In their quest for scalability and cost-effectiveness, many layer-2 networks adopt a centralized approach to on-chain transaction processing, introducing a single point of failure vulnerability. The Metis blockchain, however, has pioneered a distributed sequencer pool to improve security and decentralization.
The Ethereum blockchain introduced smart contracts to automate certain events on the network, laying the foundation of decentralized finance (DeFi). As the DeFi ecosystem continues its exponential growth, however, the limitations of Ethereum have become clear.
Despite last year’s migration to proof-of-stake, partially addressing the scalability issues of the Ethereum blockchain, the Ethereum network remains expensive when it comes to gas fees — the cost of each transaction executed on the blockchain. On top of that, the huge decentralized world built on Ethereum makes network congestion on the base layer a regular occurrence.
Thanks to the decentralized and open-source nature of the Ethereum blockchain, developers have built numerous networks on top of the base layer — called “layer-2 blockchains” — to fix specific limitations. Soon after, layer-2 (L2) networks that offer faster transaction speed or lower gas fees, including Arbitrum and Optimism, emerged.
Sequencer — key to order on blockchain
However, one common aspect found in most layer-2 projects is that they rely on a single sequencer, which creates a vulnerability linked to centralization. But what exactly is a sequencer?
In blockchain terms, a sequencer operates like a traffic controller for on-chain transactions. A blockchain sequencer first collects on-chain transactions that would be included in a specific block. It puts transactions in order — an essential step for the network to function normally. The sequencer then places those transactions in a block, ensuring the block is filled correctly and in the right order.
Relying on a single sequencer for ordering and placing on-chain transactions introduces a critical vulnerability known as a single point of failure (SPOF). If this sequencer malfunctions due to a cyberattack, technical glitch, or outside intervention, the entire blockchain network comes to a standstill. Additionally, a single sequencer may struggle to handle the increasing transaction volume, leading to scalability issues. To address these concerns, alternative solutions can be explored.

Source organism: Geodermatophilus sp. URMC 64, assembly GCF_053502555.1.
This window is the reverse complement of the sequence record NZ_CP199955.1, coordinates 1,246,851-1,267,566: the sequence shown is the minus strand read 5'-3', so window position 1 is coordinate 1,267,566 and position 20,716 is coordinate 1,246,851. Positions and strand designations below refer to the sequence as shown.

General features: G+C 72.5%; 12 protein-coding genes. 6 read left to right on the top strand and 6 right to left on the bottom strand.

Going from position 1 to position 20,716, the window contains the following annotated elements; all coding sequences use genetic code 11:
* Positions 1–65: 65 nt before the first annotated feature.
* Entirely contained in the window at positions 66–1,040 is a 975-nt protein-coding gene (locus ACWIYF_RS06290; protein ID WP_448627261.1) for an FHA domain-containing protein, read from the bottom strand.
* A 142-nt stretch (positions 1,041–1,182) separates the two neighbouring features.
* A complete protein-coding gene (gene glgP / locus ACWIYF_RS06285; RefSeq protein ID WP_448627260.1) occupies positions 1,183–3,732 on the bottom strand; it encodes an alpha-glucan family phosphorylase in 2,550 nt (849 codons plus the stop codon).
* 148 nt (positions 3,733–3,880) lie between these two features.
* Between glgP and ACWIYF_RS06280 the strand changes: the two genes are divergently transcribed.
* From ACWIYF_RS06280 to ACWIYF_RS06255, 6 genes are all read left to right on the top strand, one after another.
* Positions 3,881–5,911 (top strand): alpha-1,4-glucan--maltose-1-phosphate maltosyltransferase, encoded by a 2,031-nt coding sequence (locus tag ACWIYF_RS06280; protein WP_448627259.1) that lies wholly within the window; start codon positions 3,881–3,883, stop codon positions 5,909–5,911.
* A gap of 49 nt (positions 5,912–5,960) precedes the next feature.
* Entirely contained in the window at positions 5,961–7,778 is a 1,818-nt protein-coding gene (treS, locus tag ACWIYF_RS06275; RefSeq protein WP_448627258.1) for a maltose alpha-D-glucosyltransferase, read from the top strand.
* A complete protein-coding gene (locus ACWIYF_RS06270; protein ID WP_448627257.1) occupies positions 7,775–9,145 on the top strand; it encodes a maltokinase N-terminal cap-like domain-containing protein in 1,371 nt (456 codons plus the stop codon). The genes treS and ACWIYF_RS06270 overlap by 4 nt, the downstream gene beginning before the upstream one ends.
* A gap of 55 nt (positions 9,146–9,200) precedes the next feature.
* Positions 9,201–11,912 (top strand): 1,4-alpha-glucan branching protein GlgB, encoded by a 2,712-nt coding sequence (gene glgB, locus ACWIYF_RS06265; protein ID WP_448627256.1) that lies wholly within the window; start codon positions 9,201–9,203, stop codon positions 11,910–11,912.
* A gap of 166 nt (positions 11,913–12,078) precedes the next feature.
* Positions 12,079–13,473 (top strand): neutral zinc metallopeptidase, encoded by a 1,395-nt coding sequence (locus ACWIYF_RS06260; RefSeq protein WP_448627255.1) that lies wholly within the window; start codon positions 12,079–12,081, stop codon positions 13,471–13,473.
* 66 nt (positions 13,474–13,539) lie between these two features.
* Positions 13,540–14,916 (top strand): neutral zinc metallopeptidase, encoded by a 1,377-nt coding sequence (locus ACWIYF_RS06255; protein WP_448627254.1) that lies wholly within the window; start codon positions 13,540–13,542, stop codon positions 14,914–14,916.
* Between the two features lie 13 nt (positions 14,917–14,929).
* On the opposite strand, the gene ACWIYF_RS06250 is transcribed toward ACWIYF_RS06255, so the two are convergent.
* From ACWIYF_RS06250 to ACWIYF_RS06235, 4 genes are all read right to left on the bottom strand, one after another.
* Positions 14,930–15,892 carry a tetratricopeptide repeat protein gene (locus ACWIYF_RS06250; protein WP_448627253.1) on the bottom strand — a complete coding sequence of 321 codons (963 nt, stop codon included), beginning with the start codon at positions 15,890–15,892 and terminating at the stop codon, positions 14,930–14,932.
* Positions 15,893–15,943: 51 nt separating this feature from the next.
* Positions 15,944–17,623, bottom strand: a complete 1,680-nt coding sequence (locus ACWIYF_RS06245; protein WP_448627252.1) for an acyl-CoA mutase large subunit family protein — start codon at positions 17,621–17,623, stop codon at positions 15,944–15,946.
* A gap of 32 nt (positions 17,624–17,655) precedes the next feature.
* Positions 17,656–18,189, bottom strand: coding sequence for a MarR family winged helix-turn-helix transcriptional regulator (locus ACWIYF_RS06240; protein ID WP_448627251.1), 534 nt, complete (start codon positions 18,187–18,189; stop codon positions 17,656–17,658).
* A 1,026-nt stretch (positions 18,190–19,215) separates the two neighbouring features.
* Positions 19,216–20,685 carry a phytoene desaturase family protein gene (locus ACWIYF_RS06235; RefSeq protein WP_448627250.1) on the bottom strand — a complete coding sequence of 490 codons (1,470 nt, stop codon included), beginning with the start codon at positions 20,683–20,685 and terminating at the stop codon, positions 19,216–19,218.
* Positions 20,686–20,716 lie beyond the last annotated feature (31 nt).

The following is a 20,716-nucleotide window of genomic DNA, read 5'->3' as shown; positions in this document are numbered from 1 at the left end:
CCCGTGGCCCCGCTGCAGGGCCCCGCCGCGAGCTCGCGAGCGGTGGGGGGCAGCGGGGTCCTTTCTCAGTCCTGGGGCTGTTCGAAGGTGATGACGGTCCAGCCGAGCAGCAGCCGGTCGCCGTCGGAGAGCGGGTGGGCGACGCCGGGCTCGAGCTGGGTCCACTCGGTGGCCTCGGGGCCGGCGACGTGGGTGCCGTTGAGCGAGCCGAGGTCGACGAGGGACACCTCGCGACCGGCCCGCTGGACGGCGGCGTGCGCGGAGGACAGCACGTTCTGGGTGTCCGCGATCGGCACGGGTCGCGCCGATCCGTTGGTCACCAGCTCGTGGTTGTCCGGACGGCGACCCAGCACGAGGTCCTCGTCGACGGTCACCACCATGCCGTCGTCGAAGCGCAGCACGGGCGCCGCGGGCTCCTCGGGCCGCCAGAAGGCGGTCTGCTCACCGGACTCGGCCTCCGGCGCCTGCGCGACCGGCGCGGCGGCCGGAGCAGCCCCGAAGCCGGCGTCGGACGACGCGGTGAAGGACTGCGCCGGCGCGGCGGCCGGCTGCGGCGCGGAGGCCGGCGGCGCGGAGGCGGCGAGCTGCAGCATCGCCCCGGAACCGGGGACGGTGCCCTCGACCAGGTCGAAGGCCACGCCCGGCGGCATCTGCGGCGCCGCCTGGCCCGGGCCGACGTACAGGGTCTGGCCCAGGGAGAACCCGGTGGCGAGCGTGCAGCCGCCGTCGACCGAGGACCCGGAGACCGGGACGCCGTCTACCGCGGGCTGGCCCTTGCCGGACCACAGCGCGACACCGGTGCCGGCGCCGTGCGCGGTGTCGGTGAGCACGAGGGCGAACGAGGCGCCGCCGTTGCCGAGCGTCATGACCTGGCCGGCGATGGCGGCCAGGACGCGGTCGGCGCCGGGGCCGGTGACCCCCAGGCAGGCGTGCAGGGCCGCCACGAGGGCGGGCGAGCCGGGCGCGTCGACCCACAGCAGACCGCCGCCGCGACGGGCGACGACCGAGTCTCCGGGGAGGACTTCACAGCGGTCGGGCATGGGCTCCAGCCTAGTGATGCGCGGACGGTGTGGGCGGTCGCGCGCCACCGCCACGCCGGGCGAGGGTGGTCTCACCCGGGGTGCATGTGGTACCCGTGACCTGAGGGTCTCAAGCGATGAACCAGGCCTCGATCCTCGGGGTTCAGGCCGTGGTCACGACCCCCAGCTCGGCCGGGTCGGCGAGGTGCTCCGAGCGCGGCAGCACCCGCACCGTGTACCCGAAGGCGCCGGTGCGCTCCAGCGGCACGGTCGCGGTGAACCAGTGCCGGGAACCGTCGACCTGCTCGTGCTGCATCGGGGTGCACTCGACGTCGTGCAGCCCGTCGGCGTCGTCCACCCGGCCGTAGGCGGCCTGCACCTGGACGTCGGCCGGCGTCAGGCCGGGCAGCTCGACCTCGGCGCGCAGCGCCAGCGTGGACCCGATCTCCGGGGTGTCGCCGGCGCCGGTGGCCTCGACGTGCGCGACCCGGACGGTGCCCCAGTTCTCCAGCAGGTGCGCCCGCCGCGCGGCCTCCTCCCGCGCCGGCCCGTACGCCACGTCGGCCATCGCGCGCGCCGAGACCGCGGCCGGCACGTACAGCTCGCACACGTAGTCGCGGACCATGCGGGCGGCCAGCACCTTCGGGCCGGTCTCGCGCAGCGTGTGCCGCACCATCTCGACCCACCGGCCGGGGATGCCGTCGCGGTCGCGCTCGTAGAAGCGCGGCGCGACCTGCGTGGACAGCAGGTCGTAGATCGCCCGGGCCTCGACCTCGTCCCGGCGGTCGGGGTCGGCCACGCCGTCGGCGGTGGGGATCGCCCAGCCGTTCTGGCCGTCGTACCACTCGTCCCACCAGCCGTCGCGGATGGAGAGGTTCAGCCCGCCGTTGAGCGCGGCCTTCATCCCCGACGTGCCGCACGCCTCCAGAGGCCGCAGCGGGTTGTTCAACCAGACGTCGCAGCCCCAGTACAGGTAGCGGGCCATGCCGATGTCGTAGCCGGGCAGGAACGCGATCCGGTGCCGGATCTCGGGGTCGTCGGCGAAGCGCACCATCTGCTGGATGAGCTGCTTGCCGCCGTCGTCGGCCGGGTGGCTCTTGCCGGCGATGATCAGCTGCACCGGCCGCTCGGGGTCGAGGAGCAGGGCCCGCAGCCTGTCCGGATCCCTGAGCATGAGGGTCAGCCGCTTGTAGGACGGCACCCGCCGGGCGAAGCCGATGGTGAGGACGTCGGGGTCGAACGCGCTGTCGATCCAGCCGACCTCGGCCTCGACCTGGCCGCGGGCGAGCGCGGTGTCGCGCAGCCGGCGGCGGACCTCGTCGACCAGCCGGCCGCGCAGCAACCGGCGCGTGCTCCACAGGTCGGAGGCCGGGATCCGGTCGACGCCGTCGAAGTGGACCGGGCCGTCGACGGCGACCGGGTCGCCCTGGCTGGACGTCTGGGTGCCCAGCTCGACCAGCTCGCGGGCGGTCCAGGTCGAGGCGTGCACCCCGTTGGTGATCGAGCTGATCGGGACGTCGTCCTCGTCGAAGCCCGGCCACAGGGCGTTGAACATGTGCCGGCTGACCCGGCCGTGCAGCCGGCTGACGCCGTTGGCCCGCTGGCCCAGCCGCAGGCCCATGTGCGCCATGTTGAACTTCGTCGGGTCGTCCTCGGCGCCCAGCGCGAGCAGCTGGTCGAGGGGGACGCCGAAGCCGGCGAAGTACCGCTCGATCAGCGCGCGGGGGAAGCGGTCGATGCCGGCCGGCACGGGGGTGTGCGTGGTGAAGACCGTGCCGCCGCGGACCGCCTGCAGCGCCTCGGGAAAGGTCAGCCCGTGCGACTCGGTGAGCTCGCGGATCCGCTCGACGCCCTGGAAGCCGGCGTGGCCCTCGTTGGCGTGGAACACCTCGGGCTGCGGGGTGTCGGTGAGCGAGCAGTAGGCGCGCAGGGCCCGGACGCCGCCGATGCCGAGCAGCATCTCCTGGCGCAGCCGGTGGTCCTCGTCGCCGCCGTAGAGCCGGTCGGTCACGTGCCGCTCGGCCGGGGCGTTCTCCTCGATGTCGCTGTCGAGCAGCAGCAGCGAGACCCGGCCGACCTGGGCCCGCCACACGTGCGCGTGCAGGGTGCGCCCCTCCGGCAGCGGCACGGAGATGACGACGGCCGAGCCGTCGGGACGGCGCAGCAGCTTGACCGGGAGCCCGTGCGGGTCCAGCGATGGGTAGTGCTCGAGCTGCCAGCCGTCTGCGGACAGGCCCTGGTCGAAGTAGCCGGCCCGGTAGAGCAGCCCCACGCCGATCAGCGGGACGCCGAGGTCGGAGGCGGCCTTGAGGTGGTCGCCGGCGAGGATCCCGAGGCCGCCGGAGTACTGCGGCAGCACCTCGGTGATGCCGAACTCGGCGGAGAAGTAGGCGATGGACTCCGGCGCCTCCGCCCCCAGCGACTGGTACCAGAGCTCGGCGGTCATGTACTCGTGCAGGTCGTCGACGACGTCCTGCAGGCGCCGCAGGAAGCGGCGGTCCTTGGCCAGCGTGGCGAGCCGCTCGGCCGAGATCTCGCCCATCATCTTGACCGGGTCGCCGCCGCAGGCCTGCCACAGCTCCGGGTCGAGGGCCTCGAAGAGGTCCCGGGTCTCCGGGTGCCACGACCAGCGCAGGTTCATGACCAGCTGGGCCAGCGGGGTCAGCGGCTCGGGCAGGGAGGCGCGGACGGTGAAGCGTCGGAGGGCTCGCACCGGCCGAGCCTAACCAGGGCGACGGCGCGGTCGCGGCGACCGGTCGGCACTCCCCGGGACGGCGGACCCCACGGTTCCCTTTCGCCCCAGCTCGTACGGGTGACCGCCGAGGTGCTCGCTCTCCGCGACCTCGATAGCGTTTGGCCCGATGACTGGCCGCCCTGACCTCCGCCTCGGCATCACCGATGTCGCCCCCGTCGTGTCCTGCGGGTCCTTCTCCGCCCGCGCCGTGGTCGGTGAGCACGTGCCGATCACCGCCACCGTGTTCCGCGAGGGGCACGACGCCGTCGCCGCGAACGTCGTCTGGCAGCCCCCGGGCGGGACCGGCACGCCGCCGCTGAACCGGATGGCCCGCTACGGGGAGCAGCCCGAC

Decentralizing the network controller
Metis, a layer-2 Ethereum scaling solution, has introduced a decentralized sequencer pool to increase the transaction speed and throughput of blockchain while maintaining Ethereum’s decentralization and security. Going beyond the single-sequencer model used by Arbitrum, Optimism, and other L2 projects, Metis is rolling out a distributed pool of sequencers — a fresh concept with built-in risk management that keeps the network up even if one of the many sequencers in the pool goes down for any reason.
The sequencer pool model works with Metis’ existing decentralized peer-to-peer validators and block producer network to enable smooth and secure sequencer transitions while removing faulty or malicious nodes.
The architecture of Metis’ decentralized sequencer pool. Source: Metis
With the decentralized approach, individual sequencer nodes can be created by whitelisted users. Metis has also announced a staking mechanism to work alongside the sequencer pool. Users will need to supply many locked METIS, the native token of the Metis network, to operate a sequencer node in the pool. By incentivizing staking with yields, Metis aims to get more sequencers onboard and gradually decrease the circulating supply.
Loyal to the decentralization ethos, Metis plans to utilize the power of community to expand its network while keeping its network highly accessible with an easy-to-use Web3 building environment. The platform offers a streamlined user experience with gas fees that cost “less than a penny” while providing one of the fastest transaction speeds found in any L2 solution.
To foster community engagement and encourage participation in the upcoming launch of its decentralized sequencer, Metis is hosting its Community Testing event. This event will allow testers to earn rewards and contribute to the development of the project before the sequencer pool goes live.
“Metis is excited to roll out the first-ever layer 2 sequencer pool,” said Tom Ngo, project lead at Metis.
“We invite the entire blockchain and crypto communities to participate in Community Testing. By joining, users will be helping the core blockchain mission of decentralization while accruing attractive opportunities for each tester.”
As the blockchain ecosystem grows with new projects, keeping the main pillars of decentralization intact is crucial. With its innovative approach to how blockchain operates, Metis’ decentralized sequencer pool addresses the SPOF vulnerability while keeping its mission of rewarding the blockchain community in focus.Learn more about Metis
Disclaimer. Cointelegraph does not endorse any content or product on this page. While we aim at providing you with all important information that we could obtain in this sponsored article, readers should do their own research before taking any actions related to the company and carry full responsibility for their decisions, nor can this article be considered as investment advice.